One of the perks of being the managing editor at AIGA is spending my mornings reading design stories and calling it “work.” But not everyone gets to (or wants to) peruse RSS feeds like it’s their job. Consider this a hit list (as well as a few things you may have missed) of the most interesting things I’ve and seen, read, and watched this week. You can follow along every other day on Instagram @AIGAdesign and on Twitter @AIGAdesign.

This week I…

…add Hattie Stewart’s fun-looking new exhibition “Adversary,” on now at the House of Illustration, to my “won’t be doing this summer” list, unless someone fortuitously drops a ticket to London in my lap before the show closes in July.

…think pretty much every young designer can, unfortunately, sympathize with the satirical-but-sadly-very-real Welcome to Our Design Studio, Where You’ll Never See the Light of Day But You Can Bring Your Dog” article from (where else) McSweeney’s. I could pull my favorite lines, but you should probably just read the whole thing for yourself.


…get sad when I think about all the time Spanish studio Achos! wasted on their inane Sagmeister & Walsh robbery stunt when they could have just been creating their own work.

…find out what happens when you crowd-source a presidential campaign logo: you pretty much get what you (don’t) pay for.

…agree that it’s about time the pot “logo” got a redesign.

…pick my own best in show from Salone in Milan, via Wallpaper*. Clean, geometric marble and brass pieces made a predictable appearance again this year, but it was these fresh pastels and crisp, brightly colored numbers that caught my eye.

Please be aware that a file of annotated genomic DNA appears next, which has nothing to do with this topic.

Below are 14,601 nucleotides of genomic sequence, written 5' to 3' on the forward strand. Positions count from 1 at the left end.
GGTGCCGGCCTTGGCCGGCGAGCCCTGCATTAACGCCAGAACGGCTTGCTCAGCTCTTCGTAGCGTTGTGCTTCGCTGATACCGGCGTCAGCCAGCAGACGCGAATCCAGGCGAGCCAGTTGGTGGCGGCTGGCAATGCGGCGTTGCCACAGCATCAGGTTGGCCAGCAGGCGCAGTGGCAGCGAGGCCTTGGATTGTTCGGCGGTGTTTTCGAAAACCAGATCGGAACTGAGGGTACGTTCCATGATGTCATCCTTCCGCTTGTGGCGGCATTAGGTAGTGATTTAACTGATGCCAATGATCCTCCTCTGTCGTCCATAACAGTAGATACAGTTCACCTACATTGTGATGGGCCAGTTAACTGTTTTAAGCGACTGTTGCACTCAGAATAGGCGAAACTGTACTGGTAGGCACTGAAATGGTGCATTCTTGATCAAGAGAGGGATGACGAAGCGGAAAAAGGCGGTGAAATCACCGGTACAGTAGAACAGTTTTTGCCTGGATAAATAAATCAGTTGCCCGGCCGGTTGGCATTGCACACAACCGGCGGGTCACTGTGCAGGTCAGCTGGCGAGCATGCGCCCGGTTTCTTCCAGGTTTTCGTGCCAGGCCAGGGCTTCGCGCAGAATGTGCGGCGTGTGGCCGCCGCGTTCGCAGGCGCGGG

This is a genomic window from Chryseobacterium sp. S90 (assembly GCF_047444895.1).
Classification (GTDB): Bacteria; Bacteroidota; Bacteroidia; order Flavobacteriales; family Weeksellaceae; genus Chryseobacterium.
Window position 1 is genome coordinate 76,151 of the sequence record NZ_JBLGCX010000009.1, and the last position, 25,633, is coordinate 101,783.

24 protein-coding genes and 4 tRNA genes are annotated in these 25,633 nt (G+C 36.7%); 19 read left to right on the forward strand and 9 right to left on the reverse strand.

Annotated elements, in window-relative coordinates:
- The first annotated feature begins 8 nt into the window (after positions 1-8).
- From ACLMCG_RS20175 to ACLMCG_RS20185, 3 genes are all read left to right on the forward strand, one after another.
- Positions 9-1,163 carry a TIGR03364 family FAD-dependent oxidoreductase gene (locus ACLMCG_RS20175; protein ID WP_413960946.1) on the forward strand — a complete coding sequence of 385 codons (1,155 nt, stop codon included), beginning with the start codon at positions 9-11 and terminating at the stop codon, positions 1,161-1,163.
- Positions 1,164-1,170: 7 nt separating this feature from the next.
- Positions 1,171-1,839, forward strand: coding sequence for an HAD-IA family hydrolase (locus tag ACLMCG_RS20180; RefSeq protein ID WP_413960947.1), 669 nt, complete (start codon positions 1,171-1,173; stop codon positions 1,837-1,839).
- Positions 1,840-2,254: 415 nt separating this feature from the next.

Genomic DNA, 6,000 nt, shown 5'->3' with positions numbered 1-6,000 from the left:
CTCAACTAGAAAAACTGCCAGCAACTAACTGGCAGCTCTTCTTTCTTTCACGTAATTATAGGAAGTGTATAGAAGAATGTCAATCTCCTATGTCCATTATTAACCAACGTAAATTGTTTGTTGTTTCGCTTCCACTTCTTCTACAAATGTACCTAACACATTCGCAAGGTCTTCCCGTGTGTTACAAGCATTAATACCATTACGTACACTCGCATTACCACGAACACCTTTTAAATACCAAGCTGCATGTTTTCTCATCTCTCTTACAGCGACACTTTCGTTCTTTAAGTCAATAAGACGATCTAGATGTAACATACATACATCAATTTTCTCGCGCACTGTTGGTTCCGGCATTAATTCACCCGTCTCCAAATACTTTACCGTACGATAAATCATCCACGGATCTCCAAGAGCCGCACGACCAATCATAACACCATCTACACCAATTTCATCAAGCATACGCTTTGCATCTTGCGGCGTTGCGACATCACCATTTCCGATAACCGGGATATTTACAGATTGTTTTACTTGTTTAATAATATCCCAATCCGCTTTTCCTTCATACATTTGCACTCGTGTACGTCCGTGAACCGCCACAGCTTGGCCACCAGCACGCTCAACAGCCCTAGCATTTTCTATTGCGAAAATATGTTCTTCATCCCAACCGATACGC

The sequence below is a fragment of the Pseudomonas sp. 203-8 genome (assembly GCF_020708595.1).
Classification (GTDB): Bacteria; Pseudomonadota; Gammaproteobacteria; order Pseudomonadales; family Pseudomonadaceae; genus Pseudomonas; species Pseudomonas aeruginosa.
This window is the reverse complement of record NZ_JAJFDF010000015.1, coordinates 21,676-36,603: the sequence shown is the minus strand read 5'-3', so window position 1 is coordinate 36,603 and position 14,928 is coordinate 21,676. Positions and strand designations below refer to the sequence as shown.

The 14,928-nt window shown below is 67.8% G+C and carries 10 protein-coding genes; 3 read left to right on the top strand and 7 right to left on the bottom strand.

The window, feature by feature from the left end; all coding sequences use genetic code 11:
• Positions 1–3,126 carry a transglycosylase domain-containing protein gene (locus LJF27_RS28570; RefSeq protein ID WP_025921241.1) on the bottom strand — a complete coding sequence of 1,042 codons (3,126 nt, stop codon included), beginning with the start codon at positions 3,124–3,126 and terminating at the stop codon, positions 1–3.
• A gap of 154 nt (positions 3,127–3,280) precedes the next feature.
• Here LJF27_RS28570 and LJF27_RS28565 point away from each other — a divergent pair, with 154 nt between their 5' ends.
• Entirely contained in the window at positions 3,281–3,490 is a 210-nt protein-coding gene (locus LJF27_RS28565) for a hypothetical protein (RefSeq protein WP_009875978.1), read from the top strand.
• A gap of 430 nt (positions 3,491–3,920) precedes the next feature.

…get 100 percent behind “a group of business owners, executives, and county officials” who just launched a “crowdfunding campaign to raise money for the first stages of a futuristic, transit-themed World’s Fair in Los Angeles in 2022.” A World’s Fair—yippee! But have you seen the graphic they’re using? Just compare the two images above. Guys, I know you have a lot to live up to with the gorgeous poster designs from previous years, but that doesn’t mean you should just give up altogether. Please get a designer involved.

The New York Times Lab: Interactive Recording Table

…love the concept behind the New York Times’ new Listening Table almost as much as I love the design by tech-meets-craft industrial designer (and personal fave) UM Project, but even after watching the video for a second time I have to admit that the actual functionality of this table is beyond me. How is tapping a tabletop when I want to remember something from a meeting—and then getting an iffy transcript of what was said around the general time of my tap—better or simpler than just writing the important thing down in a notebook and being done with it? Geez, I feel like an ol’ stick in the mud just saying that, but kinda, yeah, right…?

…do without smart tables, smart phones, or smart anything for that matter while I take this week off in Crete. So while I may be going on a bit of a Design Diary diet, I’ll be more than making up for it in fresh Greek cheese, shots of raki, and lots and lots of sunshine to replenish my vitamin D-deficient winter bones. μέχρι τότε!